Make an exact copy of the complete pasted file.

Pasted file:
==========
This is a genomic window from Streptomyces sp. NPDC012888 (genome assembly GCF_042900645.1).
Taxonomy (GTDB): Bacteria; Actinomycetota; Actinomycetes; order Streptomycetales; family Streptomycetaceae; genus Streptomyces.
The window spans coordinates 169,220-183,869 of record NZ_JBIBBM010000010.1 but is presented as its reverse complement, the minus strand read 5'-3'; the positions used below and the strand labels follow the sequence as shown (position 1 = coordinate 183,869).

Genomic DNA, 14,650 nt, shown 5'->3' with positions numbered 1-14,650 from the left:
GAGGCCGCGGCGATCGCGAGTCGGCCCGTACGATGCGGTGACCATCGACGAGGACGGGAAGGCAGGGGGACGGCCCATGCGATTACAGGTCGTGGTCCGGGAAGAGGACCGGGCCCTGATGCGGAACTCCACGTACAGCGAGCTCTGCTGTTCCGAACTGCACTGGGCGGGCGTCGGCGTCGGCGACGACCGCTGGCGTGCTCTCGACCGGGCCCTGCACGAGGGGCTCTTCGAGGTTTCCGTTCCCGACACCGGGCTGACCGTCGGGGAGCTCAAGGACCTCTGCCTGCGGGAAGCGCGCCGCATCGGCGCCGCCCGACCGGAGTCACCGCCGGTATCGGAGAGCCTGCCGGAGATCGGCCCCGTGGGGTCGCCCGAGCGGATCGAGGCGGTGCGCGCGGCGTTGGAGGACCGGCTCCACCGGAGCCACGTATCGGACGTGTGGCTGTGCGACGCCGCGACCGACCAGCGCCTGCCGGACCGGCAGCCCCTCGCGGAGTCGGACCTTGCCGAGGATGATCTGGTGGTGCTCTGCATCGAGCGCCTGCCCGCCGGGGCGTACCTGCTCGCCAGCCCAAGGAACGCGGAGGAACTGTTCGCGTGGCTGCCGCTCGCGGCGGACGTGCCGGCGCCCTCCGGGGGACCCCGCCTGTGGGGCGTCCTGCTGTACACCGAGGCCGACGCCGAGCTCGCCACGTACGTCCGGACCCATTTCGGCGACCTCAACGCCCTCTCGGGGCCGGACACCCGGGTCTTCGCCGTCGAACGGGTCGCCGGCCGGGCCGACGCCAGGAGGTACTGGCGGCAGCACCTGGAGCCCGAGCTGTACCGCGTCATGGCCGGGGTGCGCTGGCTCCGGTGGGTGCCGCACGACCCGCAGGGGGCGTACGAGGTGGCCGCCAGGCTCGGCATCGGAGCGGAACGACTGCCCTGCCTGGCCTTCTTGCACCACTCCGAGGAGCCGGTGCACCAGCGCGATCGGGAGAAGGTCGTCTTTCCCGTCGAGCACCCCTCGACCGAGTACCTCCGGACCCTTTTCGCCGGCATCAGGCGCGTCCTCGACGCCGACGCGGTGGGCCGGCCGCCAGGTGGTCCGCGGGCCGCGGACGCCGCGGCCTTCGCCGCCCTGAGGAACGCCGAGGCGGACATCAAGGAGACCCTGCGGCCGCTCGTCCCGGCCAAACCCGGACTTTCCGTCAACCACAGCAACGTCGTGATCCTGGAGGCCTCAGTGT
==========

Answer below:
This is a genomic window from Streptomyces sp. NPDC012888 (genome assembly GCF_042900645.1).
Taxonomy (GTDB): Bacteria; Actinomycetota; Actinomycetes; order Streptomycetales; family Streptomycetaceae; genus Streptomyces.
The window spans coordinates 169,220-183,869 of record NZ_JBIBBM010000010.1 but is presented as its reverse complement, the minus strand read 5'-3'; the positions used below and the strand labels follow the sequence as shown (position 1 = coordinate 183,869).

Genomic DNA, 14,650 nt, shown 5'->3' with positions numbered 1-14,650 from the left:
GAGGCCGCGGCGATCGCGAGTCGGCCCGTACGATGCGGTGACCATCGACGAGGACGGGAAGGCAGGGGGACGGCCCATGCGATTACAGGTCGTGGTCCGGGAAGAGGACCGGGCCCTGATGCGGAACTCCACGTACAGCGAGCTCTGCTGTTCCGAACTGCACTGGGCGGGCGTCGGCGTCGGCGACGACCGCTGGCGTGCTCTCGACCGGGCCCTGCACGAGGGGCTCTTCGAGGTTTCCGTTCCCGACACCGGGCTGACCGTCGGGGAGCTCAAGGACCTCTGCCTGCGGGAAGCGCGCCGCATCGGCGCCGCCCGACCGGAGTCACCGCCGGTATCGGAGAGCCTGCCGGAGATCGGCCCCGTGGGGTCGCCCGAGCGGATCGAGGCGGTGCGCGCGGCGTTGGAGGACCGGCTCCACCGGAGCCACGTATCGGACGTGTGGCTGTGCGACGCCGCGACCGACCAGCGCCTGCCGGACCGGCAGCCCCTCGCGGAGTCGGACCTTGCCGAGGATGATCTGGTGGTGCTCTGCATCGAGCGCCTGCCCGCCGGGGCGTACCTGCTCGCCAGCCCAAGGAACGCGGAGGAACTGTTCGCGTGGCTGCCGCTCGCGGCGGACGTGCCGGCGCCCTCCGGGGGACCCCGCCTGTGGGGCGTCCTGCTGTACACCGAGGCCGACGCCGAGCTCGCCACGTACGTCCGGACCCATTTCGGCGACCTCAACGCCCTCTCGGGGCCGGACACCCGGGTCTTCGCCGTCGAACGGGTCGCCGGCCGGGCCGACGCCAGGAGGTACTGGCGGCAGCACCTGGAGCCCGAGCTGTACCGCGTCATGGCCGGGGTGCGCTGGCTCCGGTGGGTGCCGCACGACCCGCAGGGGGCGTACGAGGTGGCCGCCAGGCTCGGCATCGGAGCGGAACGACTGCCCTGCCTGGCCTTCTTGCACCACTCCGAGGAGCCGGTGCACCAGCGCGATCGGGAGAAGGTCGTCTTTCCCGTCGAGCACCCCTCGACCGAGTACCTCCGGACCCTTTTCGCCGGCATCAGGCGCGTCCTCGACGCCGACGCGGTGGGCCGGCCGCCAGGTGGTCCGCGGGCCGCGGACGCCGCGGCCTTCGCCGCCCTGAGGAACGCCGAGGCGGACATCAAGGAGACCCTGCGGCCGCTCGTCCCGGCCAAACCCGGACTTTCCGTCAACCACAGCAACGTCGTGATCCTGGAGGCCTCAGTGT